Making An Inventory: I have been following the thread of the various systems that are used to inventory their treasures. Decided I'd add my two cents. I use Adobe PageMaker. I scan or photograph each item I want a record of, paste it into PageMaker and write all the info about it under the image. I decided to use this method because I was afraid, as someone mentioned, that when I was no longer around, the kids wouldn't have a clue about what anything was, what it looked like or what it was worth. Hence, the pictures. Each page averages about 6 pictures and captions. I print each page twice, one for a loose-leaf notebook I use for reference and one for another notebook that is kept in a safer place. I have also inventoried the contents of our true-true-life house (furniture, antiques, jewelry, silver, whatever). The insurance company loves it because in case of catastrophe (God forbid), the pictures prove that you owned these things. Oh yes, you make dividers in the notebooks. If you also collected postcards, or rare books then you'd have a divider for those too. Actually, I suppose you could use Word also.


Babywipes: Even if you don't do fimo, one should really keep these things on the workbench anyway -- they really take the paint and glue off one's hands really nicely.:)

Kim From Canada

Connie's Miniature Inventory Form: Connie gave me permission to convert her form to an Adobe pdf file and you can download it from here:

Thanks again, Connie!

Anne Gerdes

Connie's Miniature Inventory Form: Connie gave me permission to convert her form to an Adobe pdf file and you can download it from here:

Thanks again, Connie!

Anne Gerdes

Organizing Part 2: by Connie Sauve
Here are a couple more ideas for organizing: I make dolls, so I have a lot of fabrics, laces, trims, thread, beads etc. which all get put into zip bags.

1. Fabrics I put into pleated sandwich zip bags from the grocery store.

2. Silk ribbon spools I put in 3 x 5 zip bags.

3. Laces and trims I wrap around a 2 1/2" x 3 1/2" matboard (cut from scraps from the framing dept.) and put into 3 x 4 zip bags.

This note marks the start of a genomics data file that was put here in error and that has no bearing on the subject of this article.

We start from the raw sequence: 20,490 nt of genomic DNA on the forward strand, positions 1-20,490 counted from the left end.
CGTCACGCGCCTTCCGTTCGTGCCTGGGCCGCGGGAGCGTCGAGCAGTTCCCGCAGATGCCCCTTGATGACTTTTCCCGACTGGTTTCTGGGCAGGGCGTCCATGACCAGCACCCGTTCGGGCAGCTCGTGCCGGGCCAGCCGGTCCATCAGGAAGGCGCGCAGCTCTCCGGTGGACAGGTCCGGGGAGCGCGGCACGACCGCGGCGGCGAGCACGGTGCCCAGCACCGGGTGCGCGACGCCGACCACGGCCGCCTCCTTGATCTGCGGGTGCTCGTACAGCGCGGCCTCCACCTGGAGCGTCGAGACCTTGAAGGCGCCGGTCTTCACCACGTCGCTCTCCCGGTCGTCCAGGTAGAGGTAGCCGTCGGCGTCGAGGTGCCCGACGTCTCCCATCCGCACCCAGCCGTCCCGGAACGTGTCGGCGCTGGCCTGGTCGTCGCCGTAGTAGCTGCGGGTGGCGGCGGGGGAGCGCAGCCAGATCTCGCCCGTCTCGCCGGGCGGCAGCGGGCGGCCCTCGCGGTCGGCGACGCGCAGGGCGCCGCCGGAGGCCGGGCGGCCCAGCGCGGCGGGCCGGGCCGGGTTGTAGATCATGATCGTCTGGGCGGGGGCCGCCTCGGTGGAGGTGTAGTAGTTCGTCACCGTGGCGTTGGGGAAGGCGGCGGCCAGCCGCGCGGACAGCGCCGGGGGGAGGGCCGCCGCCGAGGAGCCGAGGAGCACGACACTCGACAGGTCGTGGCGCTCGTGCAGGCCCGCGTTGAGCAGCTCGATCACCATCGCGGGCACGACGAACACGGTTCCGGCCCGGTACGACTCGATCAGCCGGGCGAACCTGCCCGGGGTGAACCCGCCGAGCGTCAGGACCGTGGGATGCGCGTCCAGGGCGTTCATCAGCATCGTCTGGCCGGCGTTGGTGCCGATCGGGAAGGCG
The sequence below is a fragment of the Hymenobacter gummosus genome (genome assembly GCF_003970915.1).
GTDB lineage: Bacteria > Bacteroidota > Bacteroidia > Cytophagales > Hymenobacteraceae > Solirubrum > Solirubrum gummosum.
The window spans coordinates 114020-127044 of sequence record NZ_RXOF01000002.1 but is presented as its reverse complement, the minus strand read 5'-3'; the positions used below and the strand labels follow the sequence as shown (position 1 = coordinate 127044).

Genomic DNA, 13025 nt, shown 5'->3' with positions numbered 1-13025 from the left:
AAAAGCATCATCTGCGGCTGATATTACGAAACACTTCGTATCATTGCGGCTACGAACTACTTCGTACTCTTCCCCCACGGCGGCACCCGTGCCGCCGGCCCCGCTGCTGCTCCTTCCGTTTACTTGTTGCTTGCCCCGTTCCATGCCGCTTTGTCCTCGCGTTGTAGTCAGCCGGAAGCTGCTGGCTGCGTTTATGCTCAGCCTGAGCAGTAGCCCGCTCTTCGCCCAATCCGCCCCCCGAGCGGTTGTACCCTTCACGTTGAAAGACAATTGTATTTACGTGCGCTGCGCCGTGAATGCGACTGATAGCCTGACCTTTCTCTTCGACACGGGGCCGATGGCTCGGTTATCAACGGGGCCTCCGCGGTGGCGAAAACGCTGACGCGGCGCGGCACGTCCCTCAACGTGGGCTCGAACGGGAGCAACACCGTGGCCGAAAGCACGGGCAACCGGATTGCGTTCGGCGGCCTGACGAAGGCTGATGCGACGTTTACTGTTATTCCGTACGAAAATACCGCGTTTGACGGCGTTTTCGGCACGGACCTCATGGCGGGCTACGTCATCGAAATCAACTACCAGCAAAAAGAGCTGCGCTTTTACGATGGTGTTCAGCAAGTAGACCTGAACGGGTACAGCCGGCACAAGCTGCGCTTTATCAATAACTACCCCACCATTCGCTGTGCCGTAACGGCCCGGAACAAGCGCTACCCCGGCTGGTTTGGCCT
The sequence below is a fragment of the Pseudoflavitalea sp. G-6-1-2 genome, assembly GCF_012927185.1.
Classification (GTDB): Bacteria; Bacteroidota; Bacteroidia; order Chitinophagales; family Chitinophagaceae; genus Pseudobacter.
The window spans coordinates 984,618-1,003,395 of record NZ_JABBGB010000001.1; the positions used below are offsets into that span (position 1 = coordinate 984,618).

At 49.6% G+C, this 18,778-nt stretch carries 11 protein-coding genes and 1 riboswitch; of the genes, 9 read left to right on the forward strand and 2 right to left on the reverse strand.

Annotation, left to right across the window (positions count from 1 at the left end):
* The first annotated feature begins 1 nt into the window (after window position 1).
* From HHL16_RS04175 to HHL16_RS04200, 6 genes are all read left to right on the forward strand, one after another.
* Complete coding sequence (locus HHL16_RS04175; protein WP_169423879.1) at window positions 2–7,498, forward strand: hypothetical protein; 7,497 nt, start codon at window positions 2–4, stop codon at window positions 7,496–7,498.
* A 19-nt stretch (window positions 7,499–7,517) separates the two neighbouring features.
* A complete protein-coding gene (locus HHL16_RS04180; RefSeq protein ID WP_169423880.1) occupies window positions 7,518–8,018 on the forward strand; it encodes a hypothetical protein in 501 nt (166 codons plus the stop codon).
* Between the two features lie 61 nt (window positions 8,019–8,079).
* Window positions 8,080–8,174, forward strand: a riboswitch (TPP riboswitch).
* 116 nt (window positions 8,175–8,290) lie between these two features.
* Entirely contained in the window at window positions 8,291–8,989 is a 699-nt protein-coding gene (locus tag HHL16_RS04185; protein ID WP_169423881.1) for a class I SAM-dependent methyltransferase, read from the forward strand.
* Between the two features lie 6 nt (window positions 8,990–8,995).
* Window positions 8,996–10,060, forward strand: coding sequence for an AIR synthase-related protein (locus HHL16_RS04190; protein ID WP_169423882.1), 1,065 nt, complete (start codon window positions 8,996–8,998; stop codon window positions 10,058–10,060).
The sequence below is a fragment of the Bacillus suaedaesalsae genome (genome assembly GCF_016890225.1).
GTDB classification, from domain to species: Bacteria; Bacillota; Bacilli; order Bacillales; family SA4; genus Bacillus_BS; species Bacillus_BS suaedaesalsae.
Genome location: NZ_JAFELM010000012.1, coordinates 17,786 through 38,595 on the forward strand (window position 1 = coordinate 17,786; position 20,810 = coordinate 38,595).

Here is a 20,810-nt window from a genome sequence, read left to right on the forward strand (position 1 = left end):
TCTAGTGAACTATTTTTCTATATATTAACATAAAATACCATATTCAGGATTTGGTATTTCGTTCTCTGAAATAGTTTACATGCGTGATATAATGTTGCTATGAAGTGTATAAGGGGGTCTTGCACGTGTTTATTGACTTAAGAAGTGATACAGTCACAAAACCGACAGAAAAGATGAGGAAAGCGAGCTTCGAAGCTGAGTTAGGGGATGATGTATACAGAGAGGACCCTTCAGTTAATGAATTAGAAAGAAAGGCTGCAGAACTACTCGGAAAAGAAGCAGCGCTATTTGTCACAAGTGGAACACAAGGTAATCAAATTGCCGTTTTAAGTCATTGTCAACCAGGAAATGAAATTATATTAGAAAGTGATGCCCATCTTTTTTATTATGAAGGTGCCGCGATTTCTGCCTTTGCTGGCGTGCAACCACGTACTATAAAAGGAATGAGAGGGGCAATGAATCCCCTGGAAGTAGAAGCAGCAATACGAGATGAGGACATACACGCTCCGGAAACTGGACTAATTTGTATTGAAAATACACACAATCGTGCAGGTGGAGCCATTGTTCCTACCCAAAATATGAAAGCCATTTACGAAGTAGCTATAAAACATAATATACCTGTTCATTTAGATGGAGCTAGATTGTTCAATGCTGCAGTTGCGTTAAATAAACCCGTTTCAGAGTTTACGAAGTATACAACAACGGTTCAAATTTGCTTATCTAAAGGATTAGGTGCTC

4. Thread and small wire spools I put into a 2 x 3 zip bag. Hint: you never have to open the zip bag if you leave a tail of the thread/wire out of the top of the bag, just snap it closed around the tail and pull out what is needed. Another hint: Put the "catch" on the spool for the thread/wire on the bottom of the bag or else the thread will get caught on it at every revolution.

5. Beads, tiny brasses, buttons, etc. I use a 2 x 2 zip bag.

I organize everything in clear plastic shoe boxes. I have a lot of fabric, so it gets broke down into a lot of categories - Silk dark solids, silk light solids, silk stripes, silk florals, taffeta. I do the same for my cottons, velvets and wools. Each category gets their own box, labeled on the end. The plastic bags are important because when you are searching through the boxes the fabrics/thread/laces stay perfectly clean.

I also have a small binder which I put small (1" x 1") swatches of all my fabrics in, again broken down into fabric categories, and where I bought the fabric from. Then when I go fabric shopping I take my binder with and I won't duplicate buying the same fabrics.

The silk ribbon I have in 4 boxes: 7mm, 2mm, and two boxes for 4mm dividing the numbers (there are a lot of colors for 4mm). Again labeled on the end.

The threads, laces (a white laces box and an ecru laces box) and trims are all separate. I have plastic boxes for my zip bags, feathers, Bunka/cording, straw, etc.

Beads and tiny items are in a small flat plastic box with dividers, available at craft stores in the cross-stitch dept.

Quick tip: Tape a plastic measuring tape (fabric stores) to the front of your desk using double-sided tape. Then you never have to search for a ruler to measure again.

Connie Sauve